Some applications available through Apple’s App Store are failing to meet Vodafone’s internal quality standards, accessing APIs that are non-essential for the applications’ functions, according to the international carrier’s group director of content services, Lee Epting.
“What we’ve found is that there’s lots of stuff getting into the Apple App Store that we don’t think Apple would be happy with,” Epting told Telecoms.com. “We don’t know why; maybe they’ve dropped the bar. But when we quality check these apps they fail our standards, mainly for using APIs not required for the application. So we’re more stringent than other application stores,” she said.
Vodafone recently launched a branded store within the Android market and a curated, multi-platform store of its own in response to what it has identified as a confusingly wide array of applications in the market place.
If Vodafone is correct in its assessment there is a new generation of smartphone users who are clamouring to be let back into the walled garden. It could be argued that the growing adoption of HTML5 as a rich web technology will exacerbate this problem as many see an HTML5 site as a cheaper alternative to a full blown mobile application.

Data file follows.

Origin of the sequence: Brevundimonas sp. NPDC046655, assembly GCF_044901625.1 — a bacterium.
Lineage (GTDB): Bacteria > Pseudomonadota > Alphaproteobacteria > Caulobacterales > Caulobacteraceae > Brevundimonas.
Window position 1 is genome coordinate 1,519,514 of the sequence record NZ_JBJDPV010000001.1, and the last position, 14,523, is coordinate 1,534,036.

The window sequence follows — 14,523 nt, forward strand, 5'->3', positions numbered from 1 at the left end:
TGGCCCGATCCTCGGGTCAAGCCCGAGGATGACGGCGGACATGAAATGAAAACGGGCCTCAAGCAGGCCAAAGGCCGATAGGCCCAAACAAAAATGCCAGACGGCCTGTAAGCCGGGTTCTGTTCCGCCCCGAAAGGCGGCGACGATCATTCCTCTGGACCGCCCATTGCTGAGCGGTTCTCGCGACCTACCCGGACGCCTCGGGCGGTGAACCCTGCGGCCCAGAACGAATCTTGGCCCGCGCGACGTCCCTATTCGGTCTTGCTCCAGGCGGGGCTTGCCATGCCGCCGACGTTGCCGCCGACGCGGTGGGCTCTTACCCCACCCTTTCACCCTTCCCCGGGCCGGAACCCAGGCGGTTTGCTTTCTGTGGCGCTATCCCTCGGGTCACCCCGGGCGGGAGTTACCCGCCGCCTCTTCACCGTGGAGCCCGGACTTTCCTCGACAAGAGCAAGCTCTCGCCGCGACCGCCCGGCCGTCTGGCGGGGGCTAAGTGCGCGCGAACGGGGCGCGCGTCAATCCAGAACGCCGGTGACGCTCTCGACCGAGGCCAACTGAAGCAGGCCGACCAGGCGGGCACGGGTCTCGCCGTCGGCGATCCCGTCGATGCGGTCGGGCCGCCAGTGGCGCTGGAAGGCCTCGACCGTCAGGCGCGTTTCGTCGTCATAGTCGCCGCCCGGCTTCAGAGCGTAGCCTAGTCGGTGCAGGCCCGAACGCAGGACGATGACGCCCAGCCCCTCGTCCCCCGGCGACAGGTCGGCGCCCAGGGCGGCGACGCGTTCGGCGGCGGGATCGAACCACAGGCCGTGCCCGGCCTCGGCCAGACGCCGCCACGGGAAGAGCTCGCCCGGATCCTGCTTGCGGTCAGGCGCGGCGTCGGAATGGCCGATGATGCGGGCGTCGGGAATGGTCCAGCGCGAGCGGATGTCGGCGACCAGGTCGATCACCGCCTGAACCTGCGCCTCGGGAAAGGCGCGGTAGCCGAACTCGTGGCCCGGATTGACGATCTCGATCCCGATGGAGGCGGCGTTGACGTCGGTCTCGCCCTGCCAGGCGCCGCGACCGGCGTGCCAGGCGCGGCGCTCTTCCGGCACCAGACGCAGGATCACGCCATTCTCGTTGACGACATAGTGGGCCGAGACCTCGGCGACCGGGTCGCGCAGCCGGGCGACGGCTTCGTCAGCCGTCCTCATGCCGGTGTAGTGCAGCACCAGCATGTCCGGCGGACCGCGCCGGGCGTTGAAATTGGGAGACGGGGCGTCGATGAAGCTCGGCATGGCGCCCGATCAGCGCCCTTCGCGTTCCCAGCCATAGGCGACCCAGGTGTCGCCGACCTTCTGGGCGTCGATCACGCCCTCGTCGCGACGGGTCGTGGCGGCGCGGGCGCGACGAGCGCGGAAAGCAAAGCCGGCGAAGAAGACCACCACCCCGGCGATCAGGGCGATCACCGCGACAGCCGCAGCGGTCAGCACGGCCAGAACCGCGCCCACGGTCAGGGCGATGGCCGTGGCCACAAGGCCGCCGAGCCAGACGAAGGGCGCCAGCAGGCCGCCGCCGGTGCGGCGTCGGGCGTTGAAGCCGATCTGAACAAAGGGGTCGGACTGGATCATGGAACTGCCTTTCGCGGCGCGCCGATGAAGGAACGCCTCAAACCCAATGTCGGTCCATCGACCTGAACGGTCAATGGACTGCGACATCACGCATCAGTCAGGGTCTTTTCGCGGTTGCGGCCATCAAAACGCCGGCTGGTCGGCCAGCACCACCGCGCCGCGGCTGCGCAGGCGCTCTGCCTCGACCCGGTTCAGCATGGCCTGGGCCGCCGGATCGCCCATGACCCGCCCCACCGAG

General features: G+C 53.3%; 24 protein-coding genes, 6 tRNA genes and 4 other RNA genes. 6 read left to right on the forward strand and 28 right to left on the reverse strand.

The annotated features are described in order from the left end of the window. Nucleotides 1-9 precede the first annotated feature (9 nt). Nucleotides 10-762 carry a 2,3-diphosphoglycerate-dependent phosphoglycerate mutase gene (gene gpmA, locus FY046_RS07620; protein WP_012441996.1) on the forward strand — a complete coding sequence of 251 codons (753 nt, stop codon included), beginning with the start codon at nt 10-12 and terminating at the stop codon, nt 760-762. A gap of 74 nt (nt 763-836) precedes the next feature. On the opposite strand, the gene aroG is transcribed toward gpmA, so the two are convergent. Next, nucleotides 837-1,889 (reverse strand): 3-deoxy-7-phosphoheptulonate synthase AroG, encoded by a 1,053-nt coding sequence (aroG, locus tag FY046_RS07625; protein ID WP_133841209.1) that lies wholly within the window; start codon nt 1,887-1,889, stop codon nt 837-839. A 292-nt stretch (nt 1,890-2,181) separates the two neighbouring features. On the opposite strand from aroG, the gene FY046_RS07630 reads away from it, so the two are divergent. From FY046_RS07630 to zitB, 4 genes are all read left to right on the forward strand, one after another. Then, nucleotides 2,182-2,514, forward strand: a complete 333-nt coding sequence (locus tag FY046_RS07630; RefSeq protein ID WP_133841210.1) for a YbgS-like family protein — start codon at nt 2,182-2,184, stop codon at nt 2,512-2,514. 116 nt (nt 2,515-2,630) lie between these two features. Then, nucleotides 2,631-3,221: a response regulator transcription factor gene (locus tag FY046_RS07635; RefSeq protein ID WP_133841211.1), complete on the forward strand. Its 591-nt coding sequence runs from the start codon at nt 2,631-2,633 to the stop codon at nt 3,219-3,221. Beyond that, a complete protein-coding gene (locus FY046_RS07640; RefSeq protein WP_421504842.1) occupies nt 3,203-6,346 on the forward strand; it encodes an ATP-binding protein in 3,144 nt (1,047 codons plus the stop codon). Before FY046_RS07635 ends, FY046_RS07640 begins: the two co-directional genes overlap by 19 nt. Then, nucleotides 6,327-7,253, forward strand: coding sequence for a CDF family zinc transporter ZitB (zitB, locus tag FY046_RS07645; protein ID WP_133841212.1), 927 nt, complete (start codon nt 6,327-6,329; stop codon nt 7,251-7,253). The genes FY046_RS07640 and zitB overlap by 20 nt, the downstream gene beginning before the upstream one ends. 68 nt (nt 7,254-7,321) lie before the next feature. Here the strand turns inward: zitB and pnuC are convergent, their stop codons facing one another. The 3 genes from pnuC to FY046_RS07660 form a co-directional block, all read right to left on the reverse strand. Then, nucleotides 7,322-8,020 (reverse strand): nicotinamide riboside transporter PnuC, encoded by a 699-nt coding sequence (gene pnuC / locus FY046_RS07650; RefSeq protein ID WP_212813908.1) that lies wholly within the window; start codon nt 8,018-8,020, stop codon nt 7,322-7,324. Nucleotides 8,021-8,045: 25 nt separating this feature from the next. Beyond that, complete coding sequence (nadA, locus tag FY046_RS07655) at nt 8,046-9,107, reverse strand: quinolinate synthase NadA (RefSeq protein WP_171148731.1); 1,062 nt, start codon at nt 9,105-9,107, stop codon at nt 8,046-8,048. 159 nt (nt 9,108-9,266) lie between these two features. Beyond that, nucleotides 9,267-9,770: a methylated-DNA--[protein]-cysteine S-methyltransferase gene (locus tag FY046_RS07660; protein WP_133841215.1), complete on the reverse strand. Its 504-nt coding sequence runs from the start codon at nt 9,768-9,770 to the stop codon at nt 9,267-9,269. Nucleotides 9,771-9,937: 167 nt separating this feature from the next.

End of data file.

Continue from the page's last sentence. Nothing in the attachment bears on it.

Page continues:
Epting conceded that HTML5 gives brands the ability to bypass all other channels in the delivery of their solutions but argued that the web is, “just another touch-point. Users come in via the browser and are presented an app to download to the desktop.”
She told Telecoms.com that users exploring the device default to an app-centric world and, while widgets as a concept are becoming increasingly dynamic, there is more richness available from native apps. “I have yet to see one new paradigm put another paradigm to death. Just look at Java,” she said. “It’s still a primary breadwinner for a lot of app developers today and is a mainstream in the emerging markets. Java will still be around for some time because people with feature phones will want content too.”